While Luddy personally sees this as a step in the right direction at least in terms of the lenders offering only one private product, it still may be necessary for a larger, umbrella term since in Luddy’s case, he offers private reverse mortgage products from three different lenders.

“We’ve got to do this as an industry because no player in the industry is strong enough to dominate the marketplace,” he says. “[If] I sit down with a client and show them all the different options from all the different lenders, I’ve got to have an umbrella in which to cover all [the products I offer].”

Other options

Other loan originators have their own perspectives on what to call the products based on what has worked best in communication with their clients. Laurie MacNaughton, reverse mortgage consultant with Atlantic Coast Mortgage outside Washington, D.C., may change the words she uses as she continues to learn what best conveys concepts to her clients most efficiently, she says.

“At this point I introduce the non-FHA products by saying, ‘in addition to FHA reverse mortgages, there are now non-FHA-insured reverse mortgages, also called ‘conforming’ reverse mortgages. Some people also refer to these loans as ‘jumbos,’ though this can be misleading as these newer types of reverse mortgages are not all limited to upper-value properties.’”

Keeping things simple is also a guiding star for Christina Harmes Hika, originator at the C2 Reverse division of C2 Financial Corp in San Diego, Calif.

“It’s been a work in progress on terminology [for private reverse mortgage products], trying to keep the information we offer clients as simple and clear as possible,” she tells RMD in an email. “I have moved away from using the product name in initial conversations and simply say ‘FHA HECM’ or ‘non-FHA portfolio’ products.”

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  • These arguments about nomenclature are generally a waste of time. For example, one of the hardest words in our industry to pronounce correctly is tenure because it sounds so much like ten year. Yet have we forsaken the use of that word?

    Reverse mortgage is a legal term defined in the US Code at 15 USC 1602(cc). Is it the fault of the US Code that the term has such a bad reputation? So whose fault is it? Can that bad reputation be turned around? Does anyone have a vision for how that can be done?

    So the whole problem with proprietary is that it SOUNDS like pedatory to someone? We are not the only industry that uses the term proprietary. Why haven’t other industries found this flaw and replaced proprietary with a different word? The reason why is that the term proprietary expresses a specific meaning that synonyms do not.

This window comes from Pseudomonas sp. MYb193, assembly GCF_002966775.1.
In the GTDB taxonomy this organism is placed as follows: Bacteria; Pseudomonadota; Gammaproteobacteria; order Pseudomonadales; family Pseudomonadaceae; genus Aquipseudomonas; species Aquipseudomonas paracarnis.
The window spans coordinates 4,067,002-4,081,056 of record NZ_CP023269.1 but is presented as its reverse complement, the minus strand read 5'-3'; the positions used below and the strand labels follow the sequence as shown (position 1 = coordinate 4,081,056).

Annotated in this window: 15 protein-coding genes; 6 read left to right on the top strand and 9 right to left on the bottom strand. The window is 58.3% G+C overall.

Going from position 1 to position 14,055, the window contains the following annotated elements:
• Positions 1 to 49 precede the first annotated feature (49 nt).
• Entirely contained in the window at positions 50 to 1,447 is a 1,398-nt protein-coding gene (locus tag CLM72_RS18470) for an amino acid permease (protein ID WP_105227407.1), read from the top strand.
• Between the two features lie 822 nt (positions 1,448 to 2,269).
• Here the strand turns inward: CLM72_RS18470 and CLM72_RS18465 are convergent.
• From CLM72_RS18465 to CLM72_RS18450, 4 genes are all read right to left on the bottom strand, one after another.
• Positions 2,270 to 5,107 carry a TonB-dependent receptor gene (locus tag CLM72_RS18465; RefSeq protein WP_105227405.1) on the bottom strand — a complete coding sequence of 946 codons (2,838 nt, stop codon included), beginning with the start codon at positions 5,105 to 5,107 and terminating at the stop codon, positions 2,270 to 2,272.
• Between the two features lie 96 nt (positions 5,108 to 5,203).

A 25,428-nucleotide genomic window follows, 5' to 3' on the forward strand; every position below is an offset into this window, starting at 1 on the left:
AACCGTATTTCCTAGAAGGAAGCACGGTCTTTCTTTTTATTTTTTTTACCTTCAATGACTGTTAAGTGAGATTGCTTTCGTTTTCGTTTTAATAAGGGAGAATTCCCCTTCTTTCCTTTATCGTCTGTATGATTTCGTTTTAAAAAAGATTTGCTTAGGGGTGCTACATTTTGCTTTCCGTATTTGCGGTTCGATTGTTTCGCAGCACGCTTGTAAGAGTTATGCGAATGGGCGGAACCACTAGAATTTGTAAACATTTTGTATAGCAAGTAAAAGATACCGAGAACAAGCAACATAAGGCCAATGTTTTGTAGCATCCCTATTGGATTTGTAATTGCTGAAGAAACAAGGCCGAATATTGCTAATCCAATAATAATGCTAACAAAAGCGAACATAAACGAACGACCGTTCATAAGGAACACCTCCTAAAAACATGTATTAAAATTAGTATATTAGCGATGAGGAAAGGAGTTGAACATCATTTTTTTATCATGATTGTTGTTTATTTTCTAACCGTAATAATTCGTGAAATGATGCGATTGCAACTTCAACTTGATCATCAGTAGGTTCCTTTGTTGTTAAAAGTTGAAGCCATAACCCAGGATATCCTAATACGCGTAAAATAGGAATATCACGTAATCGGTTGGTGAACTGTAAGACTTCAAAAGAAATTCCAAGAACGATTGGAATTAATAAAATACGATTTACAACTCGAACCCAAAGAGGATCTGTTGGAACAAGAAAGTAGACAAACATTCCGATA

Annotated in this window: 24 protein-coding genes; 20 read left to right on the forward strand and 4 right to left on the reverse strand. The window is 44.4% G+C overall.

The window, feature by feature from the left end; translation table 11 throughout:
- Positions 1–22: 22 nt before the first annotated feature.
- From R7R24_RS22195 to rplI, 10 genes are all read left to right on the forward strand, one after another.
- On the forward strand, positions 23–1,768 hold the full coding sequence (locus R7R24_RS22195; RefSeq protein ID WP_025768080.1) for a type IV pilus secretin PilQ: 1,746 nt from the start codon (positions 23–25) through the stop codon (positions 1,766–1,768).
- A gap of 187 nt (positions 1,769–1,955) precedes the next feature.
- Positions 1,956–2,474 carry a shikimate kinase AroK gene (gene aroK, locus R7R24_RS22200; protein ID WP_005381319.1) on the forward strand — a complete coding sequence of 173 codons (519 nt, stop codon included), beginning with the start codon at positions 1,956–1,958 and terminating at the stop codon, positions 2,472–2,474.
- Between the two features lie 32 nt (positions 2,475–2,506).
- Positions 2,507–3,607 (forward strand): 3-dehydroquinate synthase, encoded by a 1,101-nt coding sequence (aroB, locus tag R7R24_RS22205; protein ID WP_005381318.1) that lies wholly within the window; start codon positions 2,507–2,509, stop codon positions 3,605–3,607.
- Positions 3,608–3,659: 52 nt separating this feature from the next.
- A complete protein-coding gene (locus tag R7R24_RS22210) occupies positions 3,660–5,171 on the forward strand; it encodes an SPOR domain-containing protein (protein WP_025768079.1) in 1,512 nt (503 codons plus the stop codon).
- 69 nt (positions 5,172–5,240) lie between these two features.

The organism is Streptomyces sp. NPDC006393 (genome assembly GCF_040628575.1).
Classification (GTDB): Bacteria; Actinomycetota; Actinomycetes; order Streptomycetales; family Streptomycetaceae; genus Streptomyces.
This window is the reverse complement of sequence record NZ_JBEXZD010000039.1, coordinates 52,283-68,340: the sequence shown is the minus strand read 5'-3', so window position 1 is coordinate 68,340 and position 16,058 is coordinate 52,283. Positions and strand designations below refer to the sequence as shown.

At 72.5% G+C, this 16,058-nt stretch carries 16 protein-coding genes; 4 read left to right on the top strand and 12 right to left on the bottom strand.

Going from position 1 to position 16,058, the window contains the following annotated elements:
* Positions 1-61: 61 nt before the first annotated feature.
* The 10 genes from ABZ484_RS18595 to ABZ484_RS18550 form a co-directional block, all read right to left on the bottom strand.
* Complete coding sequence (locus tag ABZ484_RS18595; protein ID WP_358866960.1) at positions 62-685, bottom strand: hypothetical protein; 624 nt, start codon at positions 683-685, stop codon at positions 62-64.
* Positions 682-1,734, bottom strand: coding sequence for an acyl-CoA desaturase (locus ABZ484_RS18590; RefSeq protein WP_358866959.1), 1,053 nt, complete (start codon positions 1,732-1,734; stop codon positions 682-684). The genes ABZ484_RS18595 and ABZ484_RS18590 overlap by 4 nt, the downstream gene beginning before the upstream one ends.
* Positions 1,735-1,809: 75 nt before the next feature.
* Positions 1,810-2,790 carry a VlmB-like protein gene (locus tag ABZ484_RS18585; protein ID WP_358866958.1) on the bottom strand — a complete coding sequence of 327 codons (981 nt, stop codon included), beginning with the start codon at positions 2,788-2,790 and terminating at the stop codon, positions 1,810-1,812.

So then conforming comes up to replace proprietary. But that has a totally different meaning and as we see more and more differences between proprietary reverse mortgages, how are these reverse mortgages conforming in any way?

    So why not portfolio loans? In looking through financial literature, a portfolio is a description for the group of assets people invest in. A proprietary reverse mortgage is a portfolio asset as to the lender and investors who buy them. They are debt to borrowers, NOT assets. So this but another example of a name that is confusing to most people. Even providers of margin accounts for owners of stocks dare not call their products “portfolio loans.” This is all but asking for new criticism from the SEC and FINRA. There is no way under heaven that proprietary reverse mortgages are “portfolio loans.”

    Finally, there are still many problems with Chris Mayer’s solution when TPOs are offering more than one brand of proprietary reverse mortgages. While Chris’s suggestion is a great solution for his firm where there is a single brand of reverse mortgage being offered, the term, proprietary reverse mortgages, will no doubt survive the complaints of marketing originators who have created more problems for the industry with their use of inappropriate names for reverse mortgage products.

    So in conclusion, I find Chris Mayer’s solution the best answer where originators are offering one brand of proprietary reverse mortgages but difficult for TPOs who offer more than one brand of proprietary reverse mortgages. Yet even Chris’s solution has the potential for a lot of confusion for prospects who are shopping both TPOs and FHA approved Mortgagees who offer proprietary reverse mortgages. But on the other hand, the industry faced this problem over a decade ago and yet the word proprietary still survives.